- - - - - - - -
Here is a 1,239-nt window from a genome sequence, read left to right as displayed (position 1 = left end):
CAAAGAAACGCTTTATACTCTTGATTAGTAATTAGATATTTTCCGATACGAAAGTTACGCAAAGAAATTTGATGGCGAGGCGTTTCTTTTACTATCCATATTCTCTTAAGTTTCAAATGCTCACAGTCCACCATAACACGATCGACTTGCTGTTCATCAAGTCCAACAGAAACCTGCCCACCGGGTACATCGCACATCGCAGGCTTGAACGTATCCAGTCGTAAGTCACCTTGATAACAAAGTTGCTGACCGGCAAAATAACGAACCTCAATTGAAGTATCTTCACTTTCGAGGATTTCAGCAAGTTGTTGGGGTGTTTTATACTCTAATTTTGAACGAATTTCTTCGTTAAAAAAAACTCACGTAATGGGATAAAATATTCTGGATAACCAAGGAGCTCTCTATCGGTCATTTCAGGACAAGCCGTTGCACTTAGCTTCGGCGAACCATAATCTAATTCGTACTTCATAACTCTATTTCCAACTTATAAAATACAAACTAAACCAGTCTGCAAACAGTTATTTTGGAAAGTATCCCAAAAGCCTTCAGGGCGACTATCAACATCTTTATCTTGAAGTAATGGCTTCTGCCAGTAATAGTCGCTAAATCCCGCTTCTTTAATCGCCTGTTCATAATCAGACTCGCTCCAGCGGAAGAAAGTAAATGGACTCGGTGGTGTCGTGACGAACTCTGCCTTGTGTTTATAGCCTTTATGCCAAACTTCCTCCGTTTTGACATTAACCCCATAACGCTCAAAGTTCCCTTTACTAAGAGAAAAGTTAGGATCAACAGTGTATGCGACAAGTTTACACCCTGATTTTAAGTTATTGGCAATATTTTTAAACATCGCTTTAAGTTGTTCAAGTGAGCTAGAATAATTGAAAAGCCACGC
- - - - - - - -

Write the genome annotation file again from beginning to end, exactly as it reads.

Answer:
Here is a 1,239-nt window from a genome sequence, read left to right as displayed (position 1 = left end):
CAAAGAAACGCTTTATACTCTTGATTAGTAATTAGATATTTTCCGATACGAAAGTTACGCAAAGAAATTTGATGGCGAGGCGTTTCTTTTACTATCCATATTCTCTTAAGTTTCAAATGCTCACAGTCCACCATAACACGATCGACTTGCTGTTCATCAAGTCCAACAGAAACCTGCCCACCGGGTACATCGCACATCGCAGGCTTGAACGTATCCAGTCGTAAGTCACCTTGATAACAAAGTTGCTGACCGGCAAAATAACGAACCTCAATTGAAGTATCTTCACTTTCGAGGATTTCAGCAAGTTGTTGGGGTGTTTTATACTCTAATTTTGAACGAATTTCTTCGTTAAAAAAAACTCACGTAATGGGATAAAATATTCTGGATAACCAAGGAGCTCTCTATCGGTCATTTCAGGACAAGCCGTTGCACTTAGCTTCGGCGAACCATAATCTAATTCGTACTTCATAACTCTATTTCCAACTTATAAAATACAAACTAAACCAGTCTGCAAACAGTTATTTTGGAAAGTATCCCAAAAGCCTTCAGGGCGACTATCAACATCTTTATCTTGAAGTAATGGCTTCTGCCAGTAATAGTCGCTAAATCCCGCTTCTTTAATCGCCTGTTCATAATCAGACTCGCTCCAGCGGAAGAAAGTAAATGGACTCGGTGGTGTCGTGACGAACTCTGCCTTGTGTTTATAGCCTTTATGCCAAACTTCCTCCGTTTTGACATTAACCCCATAACGCTCAAAGTTCCCTTTACTAAGAGAAAAGTTAGGATCAACAGTGTATGCGACAAGTTTACACCCTGATTTTAAGTTATTGGCAATATTTTTAAACATCGCTTTAAGTTGTTCAAGTGAGCTAGAATAATTGAAAAGCCACGC